#8: What Type of Message Should I Deliver to My Target HCP?
This question isn’t about their capabilities but more about their ability to understand your target audience. So, ask them about messaging and other creative elements. For example, if you’re planning a campaign about Artificial Eye Lenses (Pseudophakia), ask them how they’d approach a campaign aimed at ophthalmologists. Granted, they’re not going to tell you everything, but most will give you a taste, as well as examples of similar campaigns. Their answer should give you a good idea if they have what it takes to engage your target HCP.
#9: Can You Do Telehealth and EHR Advertising?
Telehealth and Electronic Health Records (EHRs) will be at the center of everything HCPs do for decades to come. In fact, EHRs have been adopted by 90% of healthcare providers, with some specialities having a 99% adoption rate.3
On top of that, 76% of U.S. hospitals are currently connecting with patients and consulting practitioners at a distance through the use of video and other technology.4 To keep up with these trends, your healthcare ad agency must be able to activate effective campaigns across these devices and channels.
#10: What’s the Best Reach and Frequency I Can Expect?
The ol’ reach and frequency question will undoubtedly come up, i.e., how many people the agency can reach and how often they’ll serve ads to them. When asking about this, you’re looking for a glimpse into how they approach digital advertising. Make sure they’re committed to taking an HCP-first approach rather than a we’ll-flood-HCPs-with-ads-until-we-hit-our-benchmarks approach.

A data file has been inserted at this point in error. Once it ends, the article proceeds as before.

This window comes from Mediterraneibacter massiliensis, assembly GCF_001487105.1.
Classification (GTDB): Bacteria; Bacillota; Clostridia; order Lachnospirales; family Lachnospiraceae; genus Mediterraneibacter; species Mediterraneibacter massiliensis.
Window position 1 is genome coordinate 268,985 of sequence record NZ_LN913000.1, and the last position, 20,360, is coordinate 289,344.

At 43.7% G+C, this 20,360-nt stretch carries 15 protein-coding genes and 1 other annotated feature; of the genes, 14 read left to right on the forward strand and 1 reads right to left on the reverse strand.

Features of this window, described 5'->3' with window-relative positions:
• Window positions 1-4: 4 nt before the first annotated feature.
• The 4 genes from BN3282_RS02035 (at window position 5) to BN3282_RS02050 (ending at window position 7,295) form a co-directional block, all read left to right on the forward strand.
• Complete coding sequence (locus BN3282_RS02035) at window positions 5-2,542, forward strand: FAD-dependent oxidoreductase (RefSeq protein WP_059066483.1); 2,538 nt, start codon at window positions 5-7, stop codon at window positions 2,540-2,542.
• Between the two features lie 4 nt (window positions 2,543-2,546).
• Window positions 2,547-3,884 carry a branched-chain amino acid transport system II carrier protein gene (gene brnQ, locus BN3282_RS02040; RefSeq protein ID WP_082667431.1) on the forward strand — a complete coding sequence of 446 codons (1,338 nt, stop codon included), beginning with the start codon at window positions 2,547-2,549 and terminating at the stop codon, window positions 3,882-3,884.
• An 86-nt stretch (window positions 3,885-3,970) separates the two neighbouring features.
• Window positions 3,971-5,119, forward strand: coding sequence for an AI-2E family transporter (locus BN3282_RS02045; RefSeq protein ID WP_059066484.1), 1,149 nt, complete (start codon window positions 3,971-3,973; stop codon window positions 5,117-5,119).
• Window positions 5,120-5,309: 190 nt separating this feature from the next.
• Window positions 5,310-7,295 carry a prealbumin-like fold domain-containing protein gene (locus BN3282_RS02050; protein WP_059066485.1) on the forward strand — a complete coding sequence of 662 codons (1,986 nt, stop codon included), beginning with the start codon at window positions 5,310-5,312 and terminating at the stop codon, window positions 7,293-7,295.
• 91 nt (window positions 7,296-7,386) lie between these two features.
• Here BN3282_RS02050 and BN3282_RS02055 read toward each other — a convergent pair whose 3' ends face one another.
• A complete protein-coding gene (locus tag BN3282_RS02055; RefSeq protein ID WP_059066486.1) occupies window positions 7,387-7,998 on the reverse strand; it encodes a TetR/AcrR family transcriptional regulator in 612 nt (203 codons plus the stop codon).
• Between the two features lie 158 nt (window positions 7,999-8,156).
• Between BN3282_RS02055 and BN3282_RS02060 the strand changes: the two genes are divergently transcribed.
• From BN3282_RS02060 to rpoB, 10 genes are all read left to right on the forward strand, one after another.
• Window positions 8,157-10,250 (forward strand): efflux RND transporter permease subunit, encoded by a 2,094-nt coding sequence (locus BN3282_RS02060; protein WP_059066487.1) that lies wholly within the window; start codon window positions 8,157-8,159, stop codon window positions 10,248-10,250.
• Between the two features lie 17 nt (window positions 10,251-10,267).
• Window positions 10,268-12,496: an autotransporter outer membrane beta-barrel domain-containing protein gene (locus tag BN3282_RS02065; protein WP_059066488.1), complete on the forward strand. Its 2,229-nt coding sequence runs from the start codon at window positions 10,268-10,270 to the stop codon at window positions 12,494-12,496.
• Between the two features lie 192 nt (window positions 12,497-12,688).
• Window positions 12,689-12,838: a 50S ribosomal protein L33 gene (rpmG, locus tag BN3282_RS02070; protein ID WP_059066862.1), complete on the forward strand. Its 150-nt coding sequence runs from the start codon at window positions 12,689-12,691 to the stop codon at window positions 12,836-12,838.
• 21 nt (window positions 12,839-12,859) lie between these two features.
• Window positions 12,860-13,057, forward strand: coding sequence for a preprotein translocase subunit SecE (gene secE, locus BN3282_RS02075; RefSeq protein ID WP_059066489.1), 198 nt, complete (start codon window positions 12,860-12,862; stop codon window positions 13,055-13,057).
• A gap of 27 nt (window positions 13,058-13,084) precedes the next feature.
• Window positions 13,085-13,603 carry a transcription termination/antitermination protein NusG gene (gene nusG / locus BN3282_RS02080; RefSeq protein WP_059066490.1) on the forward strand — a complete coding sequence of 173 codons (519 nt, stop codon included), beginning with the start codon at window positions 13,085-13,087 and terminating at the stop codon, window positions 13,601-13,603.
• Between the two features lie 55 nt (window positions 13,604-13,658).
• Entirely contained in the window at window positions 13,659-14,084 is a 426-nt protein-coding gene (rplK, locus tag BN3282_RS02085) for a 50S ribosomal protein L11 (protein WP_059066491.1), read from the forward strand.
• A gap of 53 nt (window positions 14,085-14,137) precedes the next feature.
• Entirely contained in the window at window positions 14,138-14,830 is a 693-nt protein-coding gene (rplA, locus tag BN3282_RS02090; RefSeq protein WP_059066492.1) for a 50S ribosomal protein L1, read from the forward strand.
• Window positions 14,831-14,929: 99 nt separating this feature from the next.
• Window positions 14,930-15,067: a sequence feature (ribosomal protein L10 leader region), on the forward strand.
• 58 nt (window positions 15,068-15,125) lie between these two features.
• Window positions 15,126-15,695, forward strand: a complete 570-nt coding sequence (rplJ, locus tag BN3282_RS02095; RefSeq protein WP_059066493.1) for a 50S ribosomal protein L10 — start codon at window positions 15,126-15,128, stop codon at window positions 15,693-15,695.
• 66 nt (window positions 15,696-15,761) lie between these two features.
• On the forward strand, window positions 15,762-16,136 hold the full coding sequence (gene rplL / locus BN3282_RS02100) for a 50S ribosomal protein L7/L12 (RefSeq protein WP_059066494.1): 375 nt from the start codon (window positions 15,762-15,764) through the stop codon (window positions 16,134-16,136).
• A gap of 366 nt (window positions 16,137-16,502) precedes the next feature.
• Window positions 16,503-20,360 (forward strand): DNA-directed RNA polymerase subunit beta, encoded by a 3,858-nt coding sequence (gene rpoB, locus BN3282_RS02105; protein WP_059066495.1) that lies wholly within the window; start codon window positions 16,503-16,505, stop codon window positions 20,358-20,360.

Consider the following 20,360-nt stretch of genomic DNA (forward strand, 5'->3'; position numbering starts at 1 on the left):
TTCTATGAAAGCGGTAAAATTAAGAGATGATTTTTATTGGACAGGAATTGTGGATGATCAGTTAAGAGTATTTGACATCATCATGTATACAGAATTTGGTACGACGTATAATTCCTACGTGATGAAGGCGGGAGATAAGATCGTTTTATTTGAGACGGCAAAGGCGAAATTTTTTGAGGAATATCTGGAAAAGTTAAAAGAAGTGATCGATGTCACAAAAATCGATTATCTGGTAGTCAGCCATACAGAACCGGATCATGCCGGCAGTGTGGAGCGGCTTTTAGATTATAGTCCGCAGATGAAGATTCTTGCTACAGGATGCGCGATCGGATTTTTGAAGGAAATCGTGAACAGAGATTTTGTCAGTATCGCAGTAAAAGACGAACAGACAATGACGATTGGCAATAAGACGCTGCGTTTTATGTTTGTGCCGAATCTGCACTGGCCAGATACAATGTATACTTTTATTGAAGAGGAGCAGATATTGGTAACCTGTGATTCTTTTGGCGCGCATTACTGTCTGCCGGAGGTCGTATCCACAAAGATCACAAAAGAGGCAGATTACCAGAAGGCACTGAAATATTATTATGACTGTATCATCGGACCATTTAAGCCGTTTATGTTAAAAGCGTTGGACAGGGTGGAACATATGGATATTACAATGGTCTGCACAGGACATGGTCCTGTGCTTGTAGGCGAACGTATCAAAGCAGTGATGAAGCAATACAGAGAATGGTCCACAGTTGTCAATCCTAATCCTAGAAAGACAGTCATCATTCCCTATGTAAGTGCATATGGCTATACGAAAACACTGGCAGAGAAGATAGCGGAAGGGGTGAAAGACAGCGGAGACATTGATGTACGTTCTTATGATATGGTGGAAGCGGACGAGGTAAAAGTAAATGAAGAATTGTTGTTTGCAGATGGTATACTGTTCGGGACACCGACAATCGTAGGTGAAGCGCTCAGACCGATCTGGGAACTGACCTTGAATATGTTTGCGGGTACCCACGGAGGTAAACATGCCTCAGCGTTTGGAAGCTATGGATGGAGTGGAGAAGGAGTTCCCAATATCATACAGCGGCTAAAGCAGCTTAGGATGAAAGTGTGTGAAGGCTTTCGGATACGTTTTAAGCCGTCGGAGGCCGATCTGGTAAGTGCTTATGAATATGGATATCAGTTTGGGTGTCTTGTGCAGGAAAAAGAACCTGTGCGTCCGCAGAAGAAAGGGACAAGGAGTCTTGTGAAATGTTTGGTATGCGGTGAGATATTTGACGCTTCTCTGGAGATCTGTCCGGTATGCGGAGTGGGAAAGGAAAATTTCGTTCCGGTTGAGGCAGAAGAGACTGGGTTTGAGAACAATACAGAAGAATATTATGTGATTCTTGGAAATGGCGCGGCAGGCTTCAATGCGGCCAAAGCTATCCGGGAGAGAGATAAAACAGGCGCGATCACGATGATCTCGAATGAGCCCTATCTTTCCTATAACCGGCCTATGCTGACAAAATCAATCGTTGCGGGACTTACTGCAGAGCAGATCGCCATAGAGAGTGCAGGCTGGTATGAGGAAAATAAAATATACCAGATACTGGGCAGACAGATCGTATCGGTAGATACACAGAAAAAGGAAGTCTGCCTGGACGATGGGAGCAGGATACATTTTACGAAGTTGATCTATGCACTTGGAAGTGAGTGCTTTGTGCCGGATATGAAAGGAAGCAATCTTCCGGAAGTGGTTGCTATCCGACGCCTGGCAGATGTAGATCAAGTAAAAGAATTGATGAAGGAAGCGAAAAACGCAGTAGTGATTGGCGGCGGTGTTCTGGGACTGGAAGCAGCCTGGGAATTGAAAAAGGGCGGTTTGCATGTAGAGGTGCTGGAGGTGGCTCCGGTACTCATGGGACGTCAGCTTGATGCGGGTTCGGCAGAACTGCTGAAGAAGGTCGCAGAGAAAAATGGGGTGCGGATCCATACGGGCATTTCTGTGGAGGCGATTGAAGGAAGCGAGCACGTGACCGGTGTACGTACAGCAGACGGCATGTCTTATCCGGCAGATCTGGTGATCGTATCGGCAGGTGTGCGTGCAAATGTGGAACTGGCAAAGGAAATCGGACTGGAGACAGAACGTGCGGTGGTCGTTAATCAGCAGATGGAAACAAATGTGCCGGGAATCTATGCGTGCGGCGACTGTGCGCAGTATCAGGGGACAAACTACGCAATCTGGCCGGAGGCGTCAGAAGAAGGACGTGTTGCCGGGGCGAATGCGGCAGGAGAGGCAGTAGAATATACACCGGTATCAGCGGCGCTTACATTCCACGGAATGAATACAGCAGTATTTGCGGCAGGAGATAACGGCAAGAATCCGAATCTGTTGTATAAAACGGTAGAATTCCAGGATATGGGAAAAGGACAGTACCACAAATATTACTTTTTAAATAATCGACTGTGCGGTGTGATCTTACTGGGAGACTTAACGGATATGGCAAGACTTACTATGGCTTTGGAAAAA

The agency should keep the frequency as low as possible without diminishing performance. This will help improve ad experiences for HCPs, but also save you money since you won’t be spending on unnecessary impressions.
Setting a Foundation: Questions to Ask a Healthcare Advertising Agency
We get it. You just want to launch your next campaign and start seeing performance. While nothing is holding you back from that, the smart move would be to sit down with a handful of healthcare advertising agencies and ask them some questions to see if you’re really a match. Your due diligence will be worth it. Trust us.
- Benes R. Awash in Data, Marketers Still Find Ad Targeting Capabilities Lacking. eMarketer. Published April 11, 2019. Accessed September 10, 2021.
- Ogilvy CommonHealth Worldwide. A MULTI-CHANNEL MARKETER’S LOOK AT INTEGRATING EHRS INTO THE DIGITAL ECOSYSTEM. Accessed September 10, 2021.
- Subsign. Vertical vs Horizontal Video. Published March 20, 2017. Accessed September 10, 2021.
- Fact Sheet: Telehealth. American Hospital Association. Published 2019. Accessed September 10, 2021.